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  • The subsequent process, the warrant directing a messenger-at-arms to charge the debtor to pay or perform in terms of the letters, was called "letters of horning."

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  • There appears to be little either in the development or in the structure of the Haplodrili to warrant the view held by Hatschek and Fraipont that Polygordius and Protodrilus are exceedingly primitive forms, ancestral to the whole group of seta-bearing Annelids (Oligochaeta, Polychaeta, Hirudinea and Echiuroidea).

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  • There are two Evangelical and two Roman Catholic churches, a gymnasium, schools for warrant officers and engineers and other naval educational institutions.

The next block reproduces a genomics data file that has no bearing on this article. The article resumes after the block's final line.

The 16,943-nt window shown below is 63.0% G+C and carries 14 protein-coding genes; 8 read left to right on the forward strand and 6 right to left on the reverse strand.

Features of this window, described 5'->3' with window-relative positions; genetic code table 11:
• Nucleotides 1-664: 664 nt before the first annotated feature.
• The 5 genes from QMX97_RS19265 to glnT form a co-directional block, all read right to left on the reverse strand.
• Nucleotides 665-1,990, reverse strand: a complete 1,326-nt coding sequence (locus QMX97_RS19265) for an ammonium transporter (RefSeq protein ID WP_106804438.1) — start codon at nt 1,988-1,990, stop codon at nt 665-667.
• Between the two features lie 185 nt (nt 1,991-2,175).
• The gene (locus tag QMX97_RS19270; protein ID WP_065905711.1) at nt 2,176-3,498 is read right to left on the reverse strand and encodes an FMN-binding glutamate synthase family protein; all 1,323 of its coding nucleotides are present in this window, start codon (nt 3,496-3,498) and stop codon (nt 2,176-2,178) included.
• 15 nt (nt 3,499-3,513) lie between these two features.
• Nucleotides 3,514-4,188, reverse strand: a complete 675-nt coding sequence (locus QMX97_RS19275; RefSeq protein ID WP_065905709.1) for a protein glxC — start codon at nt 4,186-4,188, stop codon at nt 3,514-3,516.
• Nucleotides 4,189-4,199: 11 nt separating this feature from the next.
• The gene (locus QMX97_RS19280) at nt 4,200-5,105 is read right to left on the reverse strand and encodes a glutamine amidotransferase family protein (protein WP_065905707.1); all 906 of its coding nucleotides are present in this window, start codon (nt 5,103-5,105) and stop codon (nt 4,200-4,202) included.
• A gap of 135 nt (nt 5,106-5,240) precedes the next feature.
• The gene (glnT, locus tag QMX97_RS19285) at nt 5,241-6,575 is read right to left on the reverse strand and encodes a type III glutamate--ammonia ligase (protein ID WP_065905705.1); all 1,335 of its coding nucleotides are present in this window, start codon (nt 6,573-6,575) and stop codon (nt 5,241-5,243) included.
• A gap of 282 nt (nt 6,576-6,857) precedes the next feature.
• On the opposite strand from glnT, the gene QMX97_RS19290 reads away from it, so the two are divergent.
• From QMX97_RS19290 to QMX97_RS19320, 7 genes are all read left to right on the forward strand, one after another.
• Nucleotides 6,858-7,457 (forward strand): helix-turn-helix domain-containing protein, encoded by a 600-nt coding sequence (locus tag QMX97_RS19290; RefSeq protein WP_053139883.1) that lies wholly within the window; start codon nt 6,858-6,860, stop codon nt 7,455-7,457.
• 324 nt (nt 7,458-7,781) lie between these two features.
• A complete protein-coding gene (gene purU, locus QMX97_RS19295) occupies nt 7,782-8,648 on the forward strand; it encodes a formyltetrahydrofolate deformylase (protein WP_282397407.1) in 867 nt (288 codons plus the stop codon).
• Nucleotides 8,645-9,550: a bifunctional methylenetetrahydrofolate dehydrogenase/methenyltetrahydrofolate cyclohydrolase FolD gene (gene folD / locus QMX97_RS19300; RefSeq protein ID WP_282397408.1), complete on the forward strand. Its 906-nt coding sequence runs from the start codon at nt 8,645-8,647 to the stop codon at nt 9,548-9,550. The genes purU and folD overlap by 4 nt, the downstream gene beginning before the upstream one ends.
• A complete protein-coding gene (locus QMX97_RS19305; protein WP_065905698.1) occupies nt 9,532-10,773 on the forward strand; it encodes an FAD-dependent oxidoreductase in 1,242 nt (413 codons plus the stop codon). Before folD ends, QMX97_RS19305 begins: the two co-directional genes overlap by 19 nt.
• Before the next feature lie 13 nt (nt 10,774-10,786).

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  • The government, therefore (Badeni having resigned), had to proclaim the necessary measures by imperial warrant.

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  • posals for the renewal of the Bank charter, the reform of the currency, the renewal of the Customs Union, and the new taxes on beer and brandy, which were laid before parliament both at Vienna and Pest, were not carried in either country; this time, therefore, the existing arrangements had to be prolonged provisionally by imperial and royal warrant both in Austria and Hungary.

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  • finally proclaimed in Austria by imperial warrant; the Hungarians only giving their assent to this in return for considerable financial concessions.

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  • These arrangements in Hungary received the sanction of the parliament; but this could not be procured in Austria, and they were, therefore, proclaimed by imperial warrant; first of all, on.